Statements by Detained Terror Suspect Are Focus of Sentencing, and of Debate
He was known as “the Doctor,” an Egyptian terrorism suspect who was interviewed by the Federal Bureau of Investigation in a foreign country where he had been held since his arrest. From the start, he made utterly clear his hatred for the United States, describing how he had even recruited a Brooklyn man to conduct surveillance of the New York Stock Exchange for a possible attack.
Now, four years after that interrogation, the detainee’s statements are at the center of a dispute in federal court in Manhattan, where the Brooklyn man, Sabirhan Hasanoff, 37, who was later arrested and pleaded guilty to supporting terrorism, faces sentencing this month.
Prosecutors want to use the detainee’s claims about Mr. Hasanoff’s assistance to Al Qaeda as part of an argument that he should receive a maximum 20-year prison sentence. Mr. Hasanoff’s lawyers contend the statements are unreliable, in part because the detainee was quite likely tortured while in foreign custody before he met with the F.B.I.
The dispute highlights the debate over the admissibility and reliability of testimony from detainees who are held outside the civilian court system.
Publicly filed court documents do not identify the witness or the country where he was held, although the office of Preet Bharara, the United States attorney in Manhattan, has said in a filing that he was based in Yemen and held a senior position with Al Qaeda there.
The F.B.I. summaries also quote the witness as saying that in the mid-1990s, he swore an oath of allegiance to an Egyptian Islamic Jihad leader whose description fits that of Ayman al-Zawahiri, who later became deputy to Osama bin Laden, and his successor. The witness also spent time with Bin Laden in Sudan.
Prosecutors have told the judge, Kimba M. Wood, in a sentencing memorandum that the defense claim that the witness was most likely tortured in foreign custody was “pure speculation,” and his statements were corroborated through F.B.I. interviews with another detainee and a cooperating witness, and other evidence.
Joshua L. Dratel, a lawyer for Mr. Hasanoff, said on Monday that although he could not identify the country in question because it was under seal in the case, the claim of torture was based on reports by the State Department and Amnesty International, which “have repeatedly noted the problem of mistreatment of detainees, including torture,” in that country.
Mr. Dratel said of Mr. Hasanoff, a dual citizen of the United States and Australia, “This episode represents a mistake that he regrets, that he pleaded guilty to and that he is trying to move beyond, recognizing his error.” Prosecutors had no comment.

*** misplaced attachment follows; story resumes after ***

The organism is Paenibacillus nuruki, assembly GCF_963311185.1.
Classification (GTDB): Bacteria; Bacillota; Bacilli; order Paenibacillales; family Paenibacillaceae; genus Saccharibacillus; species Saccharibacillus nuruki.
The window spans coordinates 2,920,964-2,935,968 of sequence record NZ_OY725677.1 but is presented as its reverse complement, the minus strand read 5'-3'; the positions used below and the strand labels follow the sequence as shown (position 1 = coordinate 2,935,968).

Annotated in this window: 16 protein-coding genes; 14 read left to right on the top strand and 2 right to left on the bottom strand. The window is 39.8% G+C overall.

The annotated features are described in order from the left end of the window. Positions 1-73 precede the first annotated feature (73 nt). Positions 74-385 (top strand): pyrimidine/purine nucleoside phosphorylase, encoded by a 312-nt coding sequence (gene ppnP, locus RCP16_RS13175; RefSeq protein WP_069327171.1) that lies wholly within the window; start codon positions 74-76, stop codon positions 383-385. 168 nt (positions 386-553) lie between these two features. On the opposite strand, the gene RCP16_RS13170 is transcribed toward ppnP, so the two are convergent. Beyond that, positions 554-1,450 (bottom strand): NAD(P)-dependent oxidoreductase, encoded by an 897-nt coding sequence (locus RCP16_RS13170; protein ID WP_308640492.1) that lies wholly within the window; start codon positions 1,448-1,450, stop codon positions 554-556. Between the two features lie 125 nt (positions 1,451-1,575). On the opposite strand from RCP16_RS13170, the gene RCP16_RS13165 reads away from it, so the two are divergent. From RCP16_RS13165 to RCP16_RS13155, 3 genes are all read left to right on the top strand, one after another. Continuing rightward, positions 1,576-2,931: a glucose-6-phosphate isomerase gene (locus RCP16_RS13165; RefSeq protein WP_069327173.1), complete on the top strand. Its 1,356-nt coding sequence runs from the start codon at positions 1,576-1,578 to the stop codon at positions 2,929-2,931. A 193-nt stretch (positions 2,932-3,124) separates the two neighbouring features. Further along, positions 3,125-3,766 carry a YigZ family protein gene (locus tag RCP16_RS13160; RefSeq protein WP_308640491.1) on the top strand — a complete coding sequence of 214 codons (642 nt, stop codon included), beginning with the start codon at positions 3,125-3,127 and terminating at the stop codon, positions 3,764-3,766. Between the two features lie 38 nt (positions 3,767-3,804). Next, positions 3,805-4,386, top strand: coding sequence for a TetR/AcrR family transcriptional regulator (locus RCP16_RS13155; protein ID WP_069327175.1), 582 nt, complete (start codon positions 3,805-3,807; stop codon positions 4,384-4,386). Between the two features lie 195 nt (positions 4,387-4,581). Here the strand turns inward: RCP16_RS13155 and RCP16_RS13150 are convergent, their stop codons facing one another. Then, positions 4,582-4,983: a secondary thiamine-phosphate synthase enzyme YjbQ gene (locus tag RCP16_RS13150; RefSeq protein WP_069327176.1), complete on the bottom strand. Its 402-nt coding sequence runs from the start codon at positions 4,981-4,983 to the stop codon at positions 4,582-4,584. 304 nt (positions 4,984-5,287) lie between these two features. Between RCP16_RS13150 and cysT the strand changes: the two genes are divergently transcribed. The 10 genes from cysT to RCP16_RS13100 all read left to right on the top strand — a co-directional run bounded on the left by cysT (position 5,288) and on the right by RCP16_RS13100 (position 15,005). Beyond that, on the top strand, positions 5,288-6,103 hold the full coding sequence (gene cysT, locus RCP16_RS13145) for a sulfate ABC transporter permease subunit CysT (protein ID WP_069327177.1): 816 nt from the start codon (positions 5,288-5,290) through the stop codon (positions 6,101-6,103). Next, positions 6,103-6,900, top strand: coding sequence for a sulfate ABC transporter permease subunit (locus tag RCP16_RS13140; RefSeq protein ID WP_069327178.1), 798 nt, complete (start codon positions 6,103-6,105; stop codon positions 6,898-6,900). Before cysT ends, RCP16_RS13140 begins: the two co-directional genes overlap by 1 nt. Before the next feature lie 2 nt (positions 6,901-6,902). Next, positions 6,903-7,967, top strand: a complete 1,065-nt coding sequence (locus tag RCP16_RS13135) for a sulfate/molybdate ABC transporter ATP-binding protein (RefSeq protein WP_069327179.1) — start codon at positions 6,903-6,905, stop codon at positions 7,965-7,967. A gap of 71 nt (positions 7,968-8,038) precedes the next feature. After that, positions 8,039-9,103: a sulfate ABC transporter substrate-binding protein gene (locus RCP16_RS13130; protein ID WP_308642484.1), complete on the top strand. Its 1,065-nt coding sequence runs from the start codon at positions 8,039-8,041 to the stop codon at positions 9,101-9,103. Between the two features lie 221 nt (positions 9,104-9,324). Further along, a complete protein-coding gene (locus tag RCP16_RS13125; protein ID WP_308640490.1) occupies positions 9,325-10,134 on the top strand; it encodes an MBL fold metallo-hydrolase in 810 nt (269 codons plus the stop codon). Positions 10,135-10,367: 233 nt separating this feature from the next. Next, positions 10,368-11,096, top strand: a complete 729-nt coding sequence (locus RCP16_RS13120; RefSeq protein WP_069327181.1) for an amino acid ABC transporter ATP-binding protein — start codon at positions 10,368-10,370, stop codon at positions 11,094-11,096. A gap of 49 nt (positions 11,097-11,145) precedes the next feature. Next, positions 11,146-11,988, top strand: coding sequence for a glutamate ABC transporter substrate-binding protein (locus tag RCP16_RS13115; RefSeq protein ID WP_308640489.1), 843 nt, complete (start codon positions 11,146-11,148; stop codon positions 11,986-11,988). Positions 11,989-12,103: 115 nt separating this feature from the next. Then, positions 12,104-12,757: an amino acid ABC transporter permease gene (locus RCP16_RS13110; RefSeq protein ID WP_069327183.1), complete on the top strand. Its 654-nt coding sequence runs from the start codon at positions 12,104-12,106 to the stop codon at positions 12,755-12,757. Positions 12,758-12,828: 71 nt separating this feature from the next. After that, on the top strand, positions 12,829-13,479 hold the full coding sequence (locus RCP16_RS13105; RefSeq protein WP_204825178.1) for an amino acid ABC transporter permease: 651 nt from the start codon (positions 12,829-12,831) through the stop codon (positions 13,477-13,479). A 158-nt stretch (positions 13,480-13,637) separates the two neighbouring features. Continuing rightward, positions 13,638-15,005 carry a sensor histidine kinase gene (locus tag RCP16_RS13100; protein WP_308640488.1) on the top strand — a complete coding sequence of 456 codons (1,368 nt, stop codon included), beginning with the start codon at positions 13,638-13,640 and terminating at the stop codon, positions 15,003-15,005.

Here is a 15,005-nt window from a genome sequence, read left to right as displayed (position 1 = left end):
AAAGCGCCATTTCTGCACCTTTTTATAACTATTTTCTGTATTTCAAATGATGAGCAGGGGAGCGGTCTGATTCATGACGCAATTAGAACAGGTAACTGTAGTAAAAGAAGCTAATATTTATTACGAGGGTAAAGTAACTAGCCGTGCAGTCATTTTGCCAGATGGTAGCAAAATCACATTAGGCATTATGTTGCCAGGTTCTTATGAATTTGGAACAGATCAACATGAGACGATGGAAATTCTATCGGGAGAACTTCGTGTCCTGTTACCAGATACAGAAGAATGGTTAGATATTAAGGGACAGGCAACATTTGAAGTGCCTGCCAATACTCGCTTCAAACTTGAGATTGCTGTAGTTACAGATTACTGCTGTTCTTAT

The 2009 interrogation of the witness, as recounted in highly redacted F.B.I. summaries, show that the agents said they were not seeking to charge him, but rather wanted to learn about a group of American terrorism suspects, including Mr. Hasanoff, and others. (A co-defendant of Mr. Hasanoff’s, Wesam El-Hanafi, has also pleaded guilty in the case.)
They worked to build a rapport with him: he was given water, juice and food, and regular prayer breaks. One day, he was treated to a traditional dinner at a “safe house” that was attended by investigators from both countries, the summaries say.
By the time the agents finished their first of five interviews with the witness, he had eaten a Kit Kat bar and was hugging and kissing them on the cheek.
He was open about his views, the summaries note. “As a seasoned jihadi,” the F.B.I. wrote, “the subject had long hoped for an opportunity to create an attack on U.S. soil.”
“The subject is very clear in his desire to attack the U.S. homeland and U.S. interests anywhere and feels completely justified in his hatred of the U.S. and its policies,” the summary added.
During the interviews, the witness was shown photographs of senior Qaeda and Egyptian Islamic Jihad members, and explained how he used Internet cafes to search the news on the Web because he did not have access to the Internet at home. He also explained that he wanted to have “Americans travel to America to conduct terrorist operations.” And he talked about making the New York Stock Exchange a target, the summaries show.
“The subject had very little idea about the stock exchange, i.e. its location, security measures, size, etc.,” the F.B.I. wrote, “but advised that his motivation to do an attack there was because it represented to him the world’s economy, so it was a highly desirable target.”
He told the agents that in 2008, he gave Mr. Hasanoff an assignment, through his co-defendant, Mr. El-Hanafi, to conduct surveillance of the exchange. Mr. Hasanoff visited the exchange, but the witness said he was ultimately not happy with Mr. Hasanoff’s report, the summary says.
“Subject reported that he tore up the report and ‘threw it in the street’ and never showed it to anyone,” the F.B.I. said.